July 14, 2005

Sen. Clinton Seeks ‘Grand Theft’ Sex Scene Probe

WASHINGTON -- Sen. Hillary Clinton pressed on Thursday for a government investigation into how simulated sex cropped up in a modified version of the blockbuster criminal adventure video game "Grand Theft Auto: San Andreas."

Clinton asked the U.S. Federal Trade Commission to investigate the origins of a downloadable modification that allows simulated sex in the personal computer version of one of the most popular and controversial video games in history.

"We should all be deeply disturbed that a game which now permits the simulation of lewd sexual acts in an interactive format with highly realistic graphics has fallen into the hands of young people across the country," Clinton wrote in a letter to the head of the Federal Trade Commission.

Saying the problem of explicit video games was "spiraling out of control," Clinton also said she was introducing legislation that would crack down on the sale of violent and sex-laden games to minors.

The legislation would impose a $5,000 penalty on retailers who sell adult-rated video games to underage children.

Clinton asked the FTC to look into whether Grand Theft Auto's rating of "M" (Mature 17+) should be changed to the rare "AO" (Adult Only), which would threaten to crimp sales at large retail outlets.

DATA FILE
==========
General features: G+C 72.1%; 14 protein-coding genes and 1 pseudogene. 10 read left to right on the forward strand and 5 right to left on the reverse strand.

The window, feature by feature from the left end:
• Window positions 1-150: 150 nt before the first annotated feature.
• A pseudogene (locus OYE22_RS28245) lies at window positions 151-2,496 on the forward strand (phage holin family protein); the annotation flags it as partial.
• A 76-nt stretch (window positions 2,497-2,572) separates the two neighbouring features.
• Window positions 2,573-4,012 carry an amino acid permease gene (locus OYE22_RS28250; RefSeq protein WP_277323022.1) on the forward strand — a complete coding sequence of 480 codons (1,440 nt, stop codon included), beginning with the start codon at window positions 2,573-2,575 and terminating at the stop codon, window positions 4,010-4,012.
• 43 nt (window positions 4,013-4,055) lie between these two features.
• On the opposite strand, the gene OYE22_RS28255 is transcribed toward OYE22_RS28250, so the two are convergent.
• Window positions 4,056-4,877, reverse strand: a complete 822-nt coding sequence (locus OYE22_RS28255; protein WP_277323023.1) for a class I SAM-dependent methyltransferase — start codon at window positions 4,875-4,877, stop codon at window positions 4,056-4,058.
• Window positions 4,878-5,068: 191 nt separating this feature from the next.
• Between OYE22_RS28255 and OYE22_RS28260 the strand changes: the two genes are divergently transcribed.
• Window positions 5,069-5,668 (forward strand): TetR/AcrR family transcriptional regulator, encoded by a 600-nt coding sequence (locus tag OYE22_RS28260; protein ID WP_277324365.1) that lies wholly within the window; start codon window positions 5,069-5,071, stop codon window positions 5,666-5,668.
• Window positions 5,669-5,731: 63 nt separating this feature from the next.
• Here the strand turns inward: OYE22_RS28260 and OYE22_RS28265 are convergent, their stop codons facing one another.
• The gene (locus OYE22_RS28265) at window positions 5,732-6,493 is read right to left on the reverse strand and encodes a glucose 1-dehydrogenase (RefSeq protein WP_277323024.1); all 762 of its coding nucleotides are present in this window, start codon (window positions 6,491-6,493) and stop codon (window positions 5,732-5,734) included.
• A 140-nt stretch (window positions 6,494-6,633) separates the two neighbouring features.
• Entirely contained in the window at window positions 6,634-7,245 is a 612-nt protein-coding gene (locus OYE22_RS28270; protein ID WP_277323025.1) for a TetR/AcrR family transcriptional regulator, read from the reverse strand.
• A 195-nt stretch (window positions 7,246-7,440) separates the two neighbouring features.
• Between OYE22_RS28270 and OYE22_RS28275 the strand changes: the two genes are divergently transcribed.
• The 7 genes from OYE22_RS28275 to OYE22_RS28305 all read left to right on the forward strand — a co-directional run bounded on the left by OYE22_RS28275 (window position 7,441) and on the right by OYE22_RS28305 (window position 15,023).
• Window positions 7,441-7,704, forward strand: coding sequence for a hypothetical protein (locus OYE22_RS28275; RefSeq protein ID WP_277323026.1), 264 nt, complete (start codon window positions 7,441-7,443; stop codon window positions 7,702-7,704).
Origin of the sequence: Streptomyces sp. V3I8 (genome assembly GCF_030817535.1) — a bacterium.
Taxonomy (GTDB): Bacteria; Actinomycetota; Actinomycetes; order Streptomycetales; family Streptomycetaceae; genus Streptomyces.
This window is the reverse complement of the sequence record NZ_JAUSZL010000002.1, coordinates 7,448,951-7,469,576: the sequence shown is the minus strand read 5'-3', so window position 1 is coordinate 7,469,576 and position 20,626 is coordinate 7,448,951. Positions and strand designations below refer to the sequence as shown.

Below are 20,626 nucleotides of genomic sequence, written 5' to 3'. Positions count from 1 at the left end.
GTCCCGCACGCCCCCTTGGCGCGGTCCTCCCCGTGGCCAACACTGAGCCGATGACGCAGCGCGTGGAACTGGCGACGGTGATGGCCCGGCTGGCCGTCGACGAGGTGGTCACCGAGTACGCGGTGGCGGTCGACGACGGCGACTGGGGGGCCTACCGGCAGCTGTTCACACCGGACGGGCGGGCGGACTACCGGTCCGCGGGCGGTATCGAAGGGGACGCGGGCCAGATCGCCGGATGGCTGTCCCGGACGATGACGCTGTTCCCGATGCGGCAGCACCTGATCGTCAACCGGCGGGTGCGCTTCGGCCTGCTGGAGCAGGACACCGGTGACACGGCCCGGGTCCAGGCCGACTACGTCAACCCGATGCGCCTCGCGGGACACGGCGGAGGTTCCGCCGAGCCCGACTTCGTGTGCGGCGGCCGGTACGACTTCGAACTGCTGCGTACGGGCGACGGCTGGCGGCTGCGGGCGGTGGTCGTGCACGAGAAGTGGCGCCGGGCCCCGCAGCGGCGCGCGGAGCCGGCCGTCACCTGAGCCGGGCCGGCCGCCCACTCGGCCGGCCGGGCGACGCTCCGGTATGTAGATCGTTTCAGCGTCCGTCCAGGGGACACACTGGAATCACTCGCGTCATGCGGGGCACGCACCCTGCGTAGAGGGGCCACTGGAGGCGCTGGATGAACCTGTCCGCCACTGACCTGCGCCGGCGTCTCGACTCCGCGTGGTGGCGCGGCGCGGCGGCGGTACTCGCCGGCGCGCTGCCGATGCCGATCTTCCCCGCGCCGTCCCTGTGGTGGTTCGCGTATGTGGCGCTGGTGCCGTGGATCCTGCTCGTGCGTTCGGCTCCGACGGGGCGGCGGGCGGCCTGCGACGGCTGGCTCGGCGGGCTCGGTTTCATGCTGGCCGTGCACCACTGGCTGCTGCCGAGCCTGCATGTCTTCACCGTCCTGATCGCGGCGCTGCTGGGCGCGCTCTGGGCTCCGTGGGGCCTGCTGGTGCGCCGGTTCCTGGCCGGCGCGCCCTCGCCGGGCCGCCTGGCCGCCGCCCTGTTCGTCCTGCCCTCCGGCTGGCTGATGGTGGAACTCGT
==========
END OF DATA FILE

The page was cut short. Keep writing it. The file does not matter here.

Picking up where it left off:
She requested the agency to study whether retailers' enforcement policies were adequate to keep adult-rated video games out of the hands of minors.

An FTC spokeswoman said the agency had received Clinton's letter and was reviewing it.

Clinton's comments were the latest in a chorus of criticism that has intensified since the revelation about sex scenes in the modified Grand Theft Auto. The game series has drawn numerous detractors because of its sexual and violent content.

Players who download a modification, known as "hot coffee," from the Internet can make a male character engage in various sex acts with a virtual "girlfriend." Sex is suggested in the official version of the game, but does not happen on screen.

The game's manufacturer, a subsidiary of Take-Two Interactive Software Inc. called Rockstar Games, has said hackers are responsible for the modification.

In a statement released on Thursday, Rockstar said it supported the video game rating system and efforts to keep adult-rated games away from children.

But without referring to Clinton, the company said it was "disappointed by comments that misrepresent Grand Theft Auto, detracting from the innovative and artistic merits of the game."

"Unfortunately, the recent confusion only serves to suggest that games do not deserve the same treatment as other forms of creative expression," Rockstar said in its statement.

The Entertainment Software Rating Board last week launched a probe into whether the sexual minigame content was deliberately hidden in the game code and unlocked by the "hot coffee" modification, or if it was solely the result of the modification.

The "hot coffee" modification, which violates the game's software user agreement, is the result of hackers disassembling and then combining, recompiling and altering the game's source code, Rockstar said.

The PlayStation2 version of "Grand Theft Auto: San Andreas" was the No. 1 game of 2004, selling just over 5 million copies, according to industry researcher NPD Funworld.